When to Pay for Services, and When to Do it Yourself

by Sydney Bufkin

The toilet in our second bathroom stopped working last winter. We’d installed a low-flow converter thingamajig, but it wasn’t flushing anymore, and now we needed to un-install the faulty flushing mechanism and put the basic flusher back in.

But we didn’t, because it just wasn’t a priority. We didn’t have any out-of-town guests coming through, and the toilet in the master bath worked fine. Every weekend brought other pressing things to be done, or things that were just more fun than fixing the toilet. Months rolled by. Most of the time, I successfully ignored the fact that we only had one functioning toilet, and that the only reason for the shortage was my own laziness and general distaste for basic plumbing work.

I spent July in Boston, and as the date for my return home came closer, I felt increasingly anxious about coming back to a malfunctioning bathroom. After months of turning a blind eye to this problem, I did something I should have done months before: I called the plumber. Forty-five minutes and $90 later, the toilet was fixed. I could have possibly done it myself for the cost of the flushing mechanism, but it would also have cost me at least half a day, significant anxiety, and possibly a visit from the plumber if I didn’t get it right.

There’s no shame in calling a plumber, even if you have the capacity to fix your own bathroom. There are times when you won’t have the mental or physical energy to do something, so you pay someone to do it for you. That’s one of the reasons why we keep money in the bank.

I may be a mediocre plumber, but I’m pretty handy with a sewing machine. Last spring, I sat down with a stack of clothes I’ve accumulated over the past few years. I have a habit of buying things on sale even if they don’t quite fit, always meaning to take them to be altered. Of course, I never do — I accumulated too-long blazers and too-big dresses, skirts that needed taking in and jeans I never wore because they were bootcut instead of skinny.

All told, I probably would have spent at least a hundred dollars at the tailor to make the clothes fit the way I wanted. Plus, I’d have to take the time to try everything on and explain what I needed to have done. Not to mention, I’d have to find time to look up local tailors and find one who seemed reputable. If it takes me four months to get the toilet fixed, you can imagine how long it takes to work up the energy to haul a bunch of clothes I never even wear to the tailor.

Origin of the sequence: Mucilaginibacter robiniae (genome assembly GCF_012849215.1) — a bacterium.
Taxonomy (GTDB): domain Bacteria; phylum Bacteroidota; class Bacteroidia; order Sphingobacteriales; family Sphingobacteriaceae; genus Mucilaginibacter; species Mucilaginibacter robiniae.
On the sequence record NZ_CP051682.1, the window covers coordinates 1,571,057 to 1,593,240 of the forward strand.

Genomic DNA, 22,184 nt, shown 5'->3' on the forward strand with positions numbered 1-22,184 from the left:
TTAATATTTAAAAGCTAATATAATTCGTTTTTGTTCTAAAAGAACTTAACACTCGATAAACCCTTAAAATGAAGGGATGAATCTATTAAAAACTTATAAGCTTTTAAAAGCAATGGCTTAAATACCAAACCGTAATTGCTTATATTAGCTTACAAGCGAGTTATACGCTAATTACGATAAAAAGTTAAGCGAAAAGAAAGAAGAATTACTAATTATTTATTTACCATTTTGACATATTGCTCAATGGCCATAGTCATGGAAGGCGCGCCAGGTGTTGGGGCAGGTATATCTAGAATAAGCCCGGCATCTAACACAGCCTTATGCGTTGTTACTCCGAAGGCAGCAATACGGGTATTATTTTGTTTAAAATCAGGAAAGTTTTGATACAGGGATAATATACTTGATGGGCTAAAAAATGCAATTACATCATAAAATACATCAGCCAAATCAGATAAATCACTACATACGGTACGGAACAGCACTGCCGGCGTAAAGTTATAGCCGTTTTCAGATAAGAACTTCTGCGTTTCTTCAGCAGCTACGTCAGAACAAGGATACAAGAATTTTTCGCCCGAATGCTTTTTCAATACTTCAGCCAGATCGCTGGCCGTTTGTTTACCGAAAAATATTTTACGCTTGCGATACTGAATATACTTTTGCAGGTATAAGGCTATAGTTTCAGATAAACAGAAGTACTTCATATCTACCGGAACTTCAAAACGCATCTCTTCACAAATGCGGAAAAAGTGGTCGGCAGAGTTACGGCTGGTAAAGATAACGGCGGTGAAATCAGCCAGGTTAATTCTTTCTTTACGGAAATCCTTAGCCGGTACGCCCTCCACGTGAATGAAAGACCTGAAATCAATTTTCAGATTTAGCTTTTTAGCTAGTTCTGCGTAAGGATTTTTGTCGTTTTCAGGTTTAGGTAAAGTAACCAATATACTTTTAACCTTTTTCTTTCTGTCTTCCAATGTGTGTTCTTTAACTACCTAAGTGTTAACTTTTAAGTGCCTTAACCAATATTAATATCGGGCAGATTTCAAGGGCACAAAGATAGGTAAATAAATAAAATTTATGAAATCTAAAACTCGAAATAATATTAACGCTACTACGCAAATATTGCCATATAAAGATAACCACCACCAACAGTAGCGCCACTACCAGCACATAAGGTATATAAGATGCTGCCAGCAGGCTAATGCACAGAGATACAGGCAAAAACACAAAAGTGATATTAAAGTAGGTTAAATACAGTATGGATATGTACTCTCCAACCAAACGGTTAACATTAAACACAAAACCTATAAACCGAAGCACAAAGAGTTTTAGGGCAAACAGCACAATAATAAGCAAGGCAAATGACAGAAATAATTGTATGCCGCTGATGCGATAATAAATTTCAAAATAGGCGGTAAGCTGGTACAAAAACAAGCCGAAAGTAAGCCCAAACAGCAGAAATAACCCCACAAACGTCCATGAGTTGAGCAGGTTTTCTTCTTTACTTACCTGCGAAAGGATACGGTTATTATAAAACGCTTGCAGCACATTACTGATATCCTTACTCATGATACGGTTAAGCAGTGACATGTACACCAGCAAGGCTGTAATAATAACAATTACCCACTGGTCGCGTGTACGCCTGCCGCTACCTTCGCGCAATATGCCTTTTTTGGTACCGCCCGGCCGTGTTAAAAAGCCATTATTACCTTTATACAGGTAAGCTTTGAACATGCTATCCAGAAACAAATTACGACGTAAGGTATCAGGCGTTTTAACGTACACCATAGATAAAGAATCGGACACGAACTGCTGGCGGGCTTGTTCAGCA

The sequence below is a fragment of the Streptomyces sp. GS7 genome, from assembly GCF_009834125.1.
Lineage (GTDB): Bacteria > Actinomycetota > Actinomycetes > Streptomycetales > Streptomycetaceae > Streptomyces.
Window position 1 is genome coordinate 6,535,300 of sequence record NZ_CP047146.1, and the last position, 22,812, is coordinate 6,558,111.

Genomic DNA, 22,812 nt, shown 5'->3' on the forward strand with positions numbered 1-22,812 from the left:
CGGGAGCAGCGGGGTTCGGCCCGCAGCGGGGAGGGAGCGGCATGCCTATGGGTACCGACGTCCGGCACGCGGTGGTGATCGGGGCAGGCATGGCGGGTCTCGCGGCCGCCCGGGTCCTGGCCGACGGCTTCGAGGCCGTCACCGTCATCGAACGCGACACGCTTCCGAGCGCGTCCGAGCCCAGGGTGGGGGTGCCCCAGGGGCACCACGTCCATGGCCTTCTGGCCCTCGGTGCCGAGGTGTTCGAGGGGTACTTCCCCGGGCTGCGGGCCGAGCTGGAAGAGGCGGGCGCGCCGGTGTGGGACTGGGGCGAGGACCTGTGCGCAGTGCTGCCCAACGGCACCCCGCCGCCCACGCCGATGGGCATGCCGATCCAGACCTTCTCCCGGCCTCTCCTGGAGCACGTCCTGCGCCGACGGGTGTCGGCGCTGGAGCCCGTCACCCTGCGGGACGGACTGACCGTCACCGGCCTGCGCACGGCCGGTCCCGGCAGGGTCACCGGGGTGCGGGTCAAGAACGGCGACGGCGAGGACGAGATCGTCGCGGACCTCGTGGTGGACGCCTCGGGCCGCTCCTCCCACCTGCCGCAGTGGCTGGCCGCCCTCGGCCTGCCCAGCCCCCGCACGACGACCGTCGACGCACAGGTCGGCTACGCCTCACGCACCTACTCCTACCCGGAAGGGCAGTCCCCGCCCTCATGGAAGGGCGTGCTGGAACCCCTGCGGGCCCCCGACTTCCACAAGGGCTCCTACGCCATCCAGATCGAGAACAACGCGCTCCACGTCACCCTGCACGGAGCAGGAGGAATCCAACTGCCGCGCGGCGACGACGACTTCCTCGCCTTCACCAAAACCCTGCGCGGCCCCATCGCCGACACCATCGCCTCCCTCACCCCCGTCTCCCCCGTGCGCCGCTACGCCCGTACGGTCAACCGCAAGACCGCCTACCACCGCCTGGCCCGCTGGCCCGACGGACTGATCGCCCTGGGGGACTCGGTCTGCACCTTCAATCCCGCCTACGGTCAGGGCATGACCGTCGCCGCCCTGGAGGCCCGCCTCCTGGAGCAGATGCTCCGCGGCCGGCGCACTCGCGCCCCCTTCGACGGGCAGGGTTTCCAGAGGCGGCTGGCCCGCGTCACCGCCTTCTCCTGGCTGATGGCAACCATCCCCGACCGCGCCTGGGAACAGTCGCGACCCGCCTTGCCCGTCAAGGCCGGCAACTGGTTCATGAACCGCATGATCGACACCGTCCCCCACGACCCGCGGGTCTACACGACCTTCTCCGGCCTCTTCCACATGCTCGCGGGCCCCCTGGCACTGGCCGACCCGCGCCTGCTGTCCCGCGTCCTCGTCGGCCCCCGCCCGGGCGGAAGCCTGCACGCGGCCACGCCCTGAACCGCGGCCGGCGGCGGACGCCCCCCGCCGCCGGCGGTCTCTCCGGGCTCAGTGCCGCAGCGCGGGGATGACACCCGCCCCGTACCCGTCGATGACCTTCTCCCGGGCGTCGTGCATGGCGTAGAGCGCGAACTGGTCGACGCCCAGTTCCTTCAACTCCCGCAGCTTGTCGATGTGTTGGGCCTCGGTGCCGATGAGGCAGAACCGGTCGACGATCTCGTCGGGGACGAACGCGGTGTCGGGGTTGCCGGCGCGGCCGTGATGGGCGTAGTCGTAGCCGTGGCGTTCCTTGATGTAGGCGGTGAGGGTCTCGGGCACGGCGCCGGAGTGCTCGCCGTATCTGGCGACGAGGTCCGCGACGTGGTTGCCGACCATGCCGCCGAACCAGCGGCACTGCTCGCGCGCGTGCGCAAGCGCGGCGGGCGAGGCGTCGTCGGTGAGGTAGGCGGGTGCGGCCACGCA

So instead of doing all of that, I just altered everything myself. I took the dress in a size or two so that it fits me perfectly. I brought the sleeves of my blazers up so I no longer look like I’ve borrowed my father’s suit jacket. I turned my bootcut jeans to skinny jeans. In just a couple of afternoons, I recovered at least half a dozen previously-unwearable articles of clothing.

All that cutting, measuring, and sewing also helped me hone and feel more confident in my alteration skills. I figured out how blazer sleeves are constructed, so now I don’t have to let the fact that the sleeves are too long keep me from buying a jacket. I perfected my technique for skinnify-ing jeans. And damn, does it feel liberating to be able to do my own alterations.

A large part of adulthood is learning to tell the difference between tasks you should pay someone else to do, and ones you should just do yourself. I don’t always make the right call, but I’m getting better.

Sydney Bufkin is a graduate student by day and an anxious person all the time. You can find her on Twitter, and her occasional musings about technology, the academy, and reception study here.